The worm to return, computer experts say

The Code Red computer worm is no longer a threat to Defense Department networks, officials say, but a more destructive version of the malicious code will be back within days, according to security experts.

Code Red is a rapidly self-propagating worm estimated to have infected more than 300,000 computers. The worm can cause infected computers to shut down a Web site by overwhelming Web servers with data. In response, the military blocked public access to most of its Web pages while technicians fixed network vulnerabilities. Access to the sites was renewed July 24.

But experts say Code Red will return.

"This worm is going to be a threat until a few hundred thousand administrators go and install the patch on their systems," said Marc Maiffret, chief hacking officer at eEye Digital Security. "Come the first of next month, the worm will go back into its propagation cycle, except this time instead of having five days to propagate, it will have 20."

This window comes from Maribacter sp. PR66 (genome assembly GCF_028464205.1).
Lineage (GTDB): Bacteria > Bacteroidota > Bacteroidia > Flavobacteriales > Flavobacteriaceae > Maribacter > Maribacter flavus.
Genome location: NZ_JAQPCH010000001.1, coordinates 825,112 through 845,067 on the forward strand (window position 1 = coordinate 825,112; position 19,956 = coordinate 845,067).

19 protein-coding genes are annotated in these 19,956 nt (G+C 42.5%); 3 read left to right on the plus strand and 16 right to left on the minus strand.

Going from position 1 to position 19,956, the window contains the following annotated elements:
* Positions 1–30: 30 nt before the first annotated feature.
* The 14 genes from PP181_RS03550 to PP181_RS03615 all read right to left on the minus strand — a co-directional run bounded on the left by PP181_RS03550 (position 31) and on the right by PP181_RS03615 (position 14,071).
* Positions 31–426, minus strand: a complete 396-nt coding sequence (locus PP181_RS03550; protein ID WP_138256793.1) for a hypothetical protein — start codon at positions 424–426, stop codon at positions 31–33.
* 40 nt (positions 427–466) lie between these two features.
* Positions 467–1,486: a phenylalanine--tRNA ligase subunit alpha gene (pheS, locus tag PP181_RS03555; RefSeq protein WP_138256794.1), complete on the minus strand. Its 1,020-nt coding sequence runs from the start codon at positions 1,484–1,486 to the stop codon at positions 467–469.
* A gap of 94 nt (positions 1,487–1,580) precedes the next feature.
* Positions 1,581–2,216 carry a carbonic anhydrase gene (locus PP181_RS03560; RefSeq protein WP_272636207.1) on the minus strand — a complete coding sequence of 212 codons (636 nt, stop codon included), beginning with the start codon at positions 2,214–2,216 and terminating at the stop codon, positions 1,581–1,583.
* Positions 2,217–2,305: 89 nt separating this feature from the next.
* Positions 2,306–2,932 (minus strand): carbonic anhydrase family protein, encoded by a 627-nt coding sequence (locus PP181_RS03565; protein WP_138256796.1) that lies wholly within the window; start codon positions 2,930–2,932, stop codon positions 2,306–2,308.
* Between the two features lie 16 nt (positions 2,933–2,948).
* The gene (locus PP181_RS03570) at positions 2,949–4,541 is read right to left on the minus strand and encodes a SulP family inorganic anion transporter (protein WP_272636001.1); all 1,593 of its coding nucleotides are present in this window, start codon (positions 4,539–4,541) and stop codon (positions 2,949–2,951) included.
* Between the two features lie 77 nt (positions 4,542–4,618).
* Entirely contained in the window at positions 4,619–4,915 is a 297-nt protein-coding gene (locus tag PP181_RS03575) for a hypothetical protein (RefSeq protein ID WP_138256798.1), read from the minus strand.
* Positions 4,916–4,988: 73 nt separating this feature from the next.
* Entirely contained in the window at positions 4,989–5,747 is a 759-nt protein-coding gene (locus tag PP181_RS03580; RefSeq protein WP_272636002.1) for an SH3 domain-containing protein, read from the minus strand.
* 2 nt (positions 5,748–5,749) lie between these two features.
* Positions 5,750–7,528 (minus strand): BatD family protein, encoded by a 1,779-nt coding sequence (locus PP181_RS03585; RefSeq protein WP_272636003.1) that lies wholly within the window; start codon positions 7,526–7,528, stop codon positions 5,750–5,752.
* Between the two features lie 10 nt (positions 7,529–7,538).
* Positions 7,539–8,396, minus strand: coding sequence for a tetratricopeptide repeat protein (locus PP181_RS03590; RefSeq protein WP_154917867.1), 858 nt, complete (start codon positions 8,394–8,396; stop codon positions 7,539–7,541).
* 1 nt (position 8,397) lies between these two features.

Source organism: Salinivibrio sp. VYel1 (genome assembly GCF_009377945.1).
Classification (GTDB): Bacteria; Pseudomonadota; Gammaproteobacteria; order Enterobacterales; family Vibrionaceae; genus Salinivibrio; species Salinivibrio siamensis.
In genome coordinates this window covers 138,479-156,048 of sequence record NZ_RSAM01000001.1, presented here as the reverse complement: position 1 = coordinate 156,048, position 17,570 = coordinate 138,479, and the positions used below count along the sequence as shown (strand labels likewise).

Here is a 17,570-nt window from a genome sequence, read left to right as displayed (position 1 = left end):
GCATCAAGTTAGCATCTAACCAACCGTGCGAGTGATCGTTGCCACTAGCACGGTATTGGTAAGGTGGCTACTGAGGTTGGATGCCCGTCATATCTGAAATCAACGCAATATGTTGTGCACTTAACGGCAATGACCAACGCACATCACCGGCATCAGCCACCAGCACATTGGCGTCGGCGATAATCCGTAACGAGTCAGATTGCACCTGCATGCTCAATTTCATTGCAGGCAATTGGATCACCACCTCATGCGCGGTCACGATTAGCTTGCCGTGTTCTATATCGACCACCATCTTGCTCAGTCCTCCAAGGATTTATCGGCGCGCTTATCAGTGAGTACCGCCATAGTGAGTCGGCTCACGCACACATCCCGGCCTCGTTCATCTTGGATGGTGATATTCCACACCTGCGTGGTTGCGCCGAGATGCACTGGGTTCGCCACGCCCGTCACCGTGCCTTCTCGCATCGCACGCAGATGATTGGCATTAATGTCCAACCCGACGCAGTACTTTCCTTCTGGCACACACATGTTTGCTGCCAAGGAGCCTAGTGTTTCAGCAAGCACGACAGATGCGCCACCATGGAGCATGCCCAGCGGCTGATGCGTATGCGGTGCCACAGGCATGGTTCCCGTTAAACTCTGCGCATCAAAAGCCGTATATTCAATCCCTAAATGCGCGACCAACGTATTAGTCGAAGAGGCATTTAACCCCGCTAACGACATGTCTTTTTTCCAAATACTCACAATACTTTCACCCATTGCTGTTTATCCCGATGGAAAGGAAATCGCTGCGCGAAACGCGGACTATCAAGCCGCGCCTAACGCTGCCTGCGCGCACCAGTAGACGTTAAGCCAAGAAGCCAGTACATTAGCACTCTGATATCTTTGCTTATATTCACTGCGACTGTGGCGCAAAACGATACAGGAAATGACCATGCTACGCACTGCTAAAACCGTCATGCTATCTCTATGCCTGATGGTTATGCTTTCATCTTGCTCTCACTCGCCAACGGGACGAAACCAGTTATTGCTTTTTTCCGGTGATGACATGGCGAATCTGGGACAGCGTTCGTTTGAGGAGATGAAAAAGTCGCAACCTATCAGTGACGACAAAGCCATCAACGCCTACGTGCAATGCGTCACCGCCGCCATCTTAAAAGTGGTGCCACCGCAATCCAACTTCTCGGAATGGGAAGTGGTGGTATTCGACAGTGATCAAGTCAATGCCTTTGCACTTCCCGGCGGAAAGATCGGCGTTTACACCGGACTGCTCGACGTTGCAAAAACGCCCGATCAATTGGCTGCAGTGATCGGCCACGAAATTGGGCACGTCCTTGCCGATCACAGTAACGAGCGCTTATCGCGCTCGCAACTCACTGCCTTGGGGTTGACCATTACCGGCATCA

Programmers can reconfigure Code Red to attack additional sites or alter the data rate or packet sizes to increase its destructiveness, said Fred Cohen, practitioner in residence at the University of New Haven in Connecticut.

Experts disagree on whether the reprogramming can be done by a "script kiddie," an unskilled aspiring hacker whose ability to wreak havoc depends on programs downloaded from the Internet.

"Your average script kiddie doesn't usually have the reverse engineering skills, so if only the binary code is available, they're in a bit of a lurch," said Jay Dyson, senior security consultant at Treachery Unlimited. "All things considered, creating an automated intrusion agent isn't that difficult. It's creating a good automated intrusion agent that takes a bit of talent."

Blocking access to DOD Web sites remains an option, said Army Maj. Barry Venable, U.S. Space Command spokesman.

But "taking Web servers off line and waiting for things to blow over is not a solution," Maiffret said.

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